The unit brought together a group of serious travellers who with heavy 16mm cameras were beginning to move around the world by road or the newly arrived scheduled jet air services. The films they made were transmitted in black and white in the series - Travellers Tales or Adventure - the world was theirs to be opened-up to an ever growing audience sitting in front of small screens.Ealing Studios - the oldest film studio in the United Kingdom and possibly the oldest in the world

 

Three journeys in South America Nonesuch Expeditions film contracts financed three journeys in South America, largely in the central Andes mountains or the forests of western Amazonia. Two of the trips were were for films for the Travel and Exploration Unit and the last was a colour production for Anglia Television, an Independent company making the award winning Natural History series - Survival..

Tony and Allan also met their future wives Marion Davies and Jackie Chester who were working as British volunteers on an Andean development project in Bolivia. When Tony married in 1965 Nonesuch Expeditions was divided with Mark taking the company structure while the name remained with Tony.

After some early experiments with devices to locate buried structures [anomalies] and supported by Nonesuch Mark went on to develop an electronics enterprise. Allan switched to a career with Reuters and sadly, Norman Russell, who had become a great friend and mentor, died.

Nonesuch - second age The Nonesuch Expeditions name was revived in the mid-1970's when Tony and Marion were backed by Bavaria Televison [Bayerischer Rundfunk], BBCTV and the US publisher Harper and Row to find a solution to the mystery of the Nasca desert markings.[Nazca Lines] The film and book 'Pathways to the Gods' -1978 [ISBN 0 85955 053 2] were seen and read worldwide. In 1976 Marion founded South American Pictures, now an internationally recognised picture archive.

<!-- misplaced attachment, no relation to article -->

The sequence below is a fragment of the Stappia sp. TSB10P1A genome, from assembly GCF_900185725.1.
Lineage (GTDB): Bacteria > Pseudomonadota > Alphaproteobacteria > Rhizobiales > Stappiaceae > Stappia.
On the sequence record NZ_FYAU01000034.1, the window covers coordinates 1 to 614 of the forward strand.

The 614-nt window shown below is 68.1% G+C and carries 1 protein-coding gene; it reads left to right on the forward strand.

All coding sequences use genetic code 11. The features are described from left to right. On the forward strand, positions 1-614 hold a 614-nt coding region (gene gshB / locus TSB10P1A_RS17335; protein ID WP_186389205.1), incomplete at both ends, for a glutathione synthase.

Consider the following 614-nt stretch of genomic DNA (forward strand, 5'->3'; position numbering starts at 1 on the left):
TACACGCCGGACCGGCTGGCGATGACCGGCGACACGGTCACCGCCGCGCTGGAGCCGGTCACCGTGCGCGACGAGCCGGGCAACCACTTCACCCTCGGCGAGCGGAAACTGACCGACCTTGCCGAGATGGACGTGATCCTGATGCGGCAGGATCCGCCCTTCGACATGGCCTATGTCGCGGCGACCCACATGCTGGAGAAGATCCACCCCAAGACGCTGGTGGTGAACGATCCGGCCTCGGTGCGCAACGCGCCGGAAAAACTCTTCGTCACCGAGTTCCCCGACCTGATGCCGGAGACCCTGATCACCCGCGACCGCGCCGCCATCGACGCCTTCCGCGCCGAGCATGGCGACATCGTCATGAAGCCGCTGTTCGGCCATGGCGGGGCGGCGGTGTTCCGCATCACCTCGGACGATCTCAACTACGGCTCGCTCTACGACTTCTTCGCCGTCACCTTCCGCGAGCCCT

Nonesuch - third age The next appearance of Nonesuch Expeditions came in 1986 with a publishing venture producing two notable books. One was a simple illustrated biography of Maria Reiche the German mathematics teacher and recluse who spent over forty years studying and protecting the Nasca desert markings. [ISBN 869901 06 1] The second book recorded the diaries and paintings of Margaret Mee, a British botanical artist who spent half her life in Brazil [ISBN 869901 08 8]. One British newspaper said it was one of the great natural history books of the century. After an enthusiastic reception in the USA it has appeared in translations in Portuguese, Japanese and Thai. Parts of the Margaret Mee story is on this site.

Nonesuch - fourth age and now in its fifth decade the current Nonesuch Expeditions is web-based. Every effort is being made to reduce the carbon footprint of Nonesuch and increase awareness of the serious environmental changes affecting Planet Earth. The future 'Nonesuch' will be devoted to witnessing the present through eyes that have seen the past.

Nonesuch - fifth age As Nonesuch turned half a century Marion and Tony decided to combine the Nonesuch and South American Pictures collections and create a set of unique photographs including many in black and white [monochrome]. As well as their largely South American work the extensive collection will include images and artefacts from India the Middle East and the Balkans.

 

These pages and the ethos of Nonesuch Expeditions are dedicated to Mark who died in 2002

The text and most of the images are © Copyright